Tech And Science

A study found that Covid infection prior to vaccination reduces immunity

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According to one study, if you had Covid infection before receiving immunisation, you may have decreased immunity.

The magnitude and quality of a key immune cell’s response to vaccination with two doses of the Pfizer-BioNTech Covid-19 vaccine were significantly lower in people with prior SARS-CoV-2 infection compared to people without prior infection, according to researchers at Stanford University in the United States.

Also, the level of this critical immune cell that targets the SARS-CoV-2 spike protein in unvaccinated people with Covid-19 was significantly lower than in vaccinated people who had never been infected.

Significantly, those who recover from SARS-CoV-2 infection and then become vaccinated are more protected than uninfected people.

These findings, which imply that the virus interferes with a critical immune-cell response, were published in the journal Immunity.

The researchers, led by Mark M. Davis, Professor of Microbiology and Immunology at Stanford University School of Medicine, developed a highly sensitive technique to examine how immune cells known as CD4+ T cells and CD8+ T cells respond to SARS-CoV-2 infection and vaccination.

These cells help to prevent Covid by coordinating the immune system’s reaction to the virus and killing infected cells.

The method was created to detect T cells that target any of dozens of distinct sites on the virus’s spike protein, as well as several other viral areas. Parts of the SARS-CoV-2 spike protein are used in the Pfizer-BioNTech vaccine to stimulate an immune response without generating illness.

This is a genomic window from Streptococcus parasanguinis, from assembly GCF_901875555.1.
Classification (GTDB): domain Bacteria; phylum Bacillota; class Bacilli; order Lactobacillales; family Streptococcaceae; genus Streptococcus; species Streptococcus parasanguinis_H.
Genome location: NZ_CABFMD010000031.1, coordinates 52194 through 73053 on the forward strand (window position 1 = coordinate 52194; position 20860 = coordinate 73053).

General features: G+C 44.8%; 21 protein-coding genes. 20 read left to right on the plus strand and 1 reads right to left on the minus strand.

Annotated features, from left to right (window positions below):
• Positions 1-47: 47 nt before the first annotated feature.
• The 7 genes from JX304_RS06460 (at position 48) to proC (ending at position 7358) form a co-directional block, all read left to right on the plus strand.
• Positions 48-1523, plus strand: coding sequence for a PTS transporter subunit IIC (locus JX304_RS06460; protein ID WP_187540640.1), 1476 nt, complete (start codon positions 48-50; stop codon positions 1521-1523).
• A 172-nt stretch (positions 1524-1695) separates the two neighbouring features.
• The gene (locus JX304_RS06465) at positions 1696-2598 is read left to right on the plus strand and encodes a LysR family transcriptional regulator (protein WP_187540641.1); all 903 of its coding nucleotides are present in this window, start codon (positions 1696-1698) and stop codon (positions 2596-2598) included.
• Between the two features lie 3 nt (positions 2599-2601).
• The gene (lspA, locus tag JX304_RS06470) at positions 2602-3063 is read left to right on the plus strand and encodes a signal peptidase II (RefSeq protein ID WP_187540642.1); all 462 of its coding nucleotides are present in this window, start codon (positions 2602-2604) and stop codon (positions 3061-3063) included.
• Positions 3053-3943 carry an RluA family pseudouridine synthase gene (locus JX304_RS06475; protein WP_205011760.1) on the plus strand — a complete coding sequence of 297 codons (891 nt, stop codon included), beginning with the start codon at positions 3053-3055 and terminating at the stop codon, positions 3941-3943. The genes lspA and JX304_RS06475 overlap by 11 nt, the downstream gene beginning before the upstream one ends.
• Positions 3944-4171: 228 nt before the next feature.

The researchers looked at CD4+ and CD8+ T-cell responses in blood samples from three different groups of volunteers. One group had never had SARS-CoV-2 infection and got two doses of the Pfizer-BioNTech Covid-19 vaccine. The second group had been infected with SARS-CoV-2 earlier and got two doses of the vaccination. The third group had Covid-19 and had not been immunised.

The vaccine produced significant CD4+ and CD8+ T-cell responses to the virus’ spike protein in patients who had never been infected with SARS-CoV-2, according to the researchers. Furthermore, these T cells released a variety of cell-signaling molecules known as cytokines, which attract other immune cells, including antibody-producing B cells, to combat infections. A

Those who had been infected with SARS-CoV-2 before to vaccination, on the other hand, developed much less spike-specific CD8+ T cells – and with less functionality – than vaccinated people who had never been infected.

Also, unvaccinated patients with Covid had much lower amounts of spike-specific CD8+ T cells than vaccinated people who had never been infected.

Overall, our data suggest that SARS-CoV-2 infection affects the CD8+ T cell response, a finding that is consistent with previous research indicating long-term immune system harm after infection with viruses such as hepatitis C or HIV.

“The new findings highlight the need to develop vaccination strategies to specifically boost antiviral CD8+ T cell responses in people previously infected with SARS-CoV-2,” the researchers said.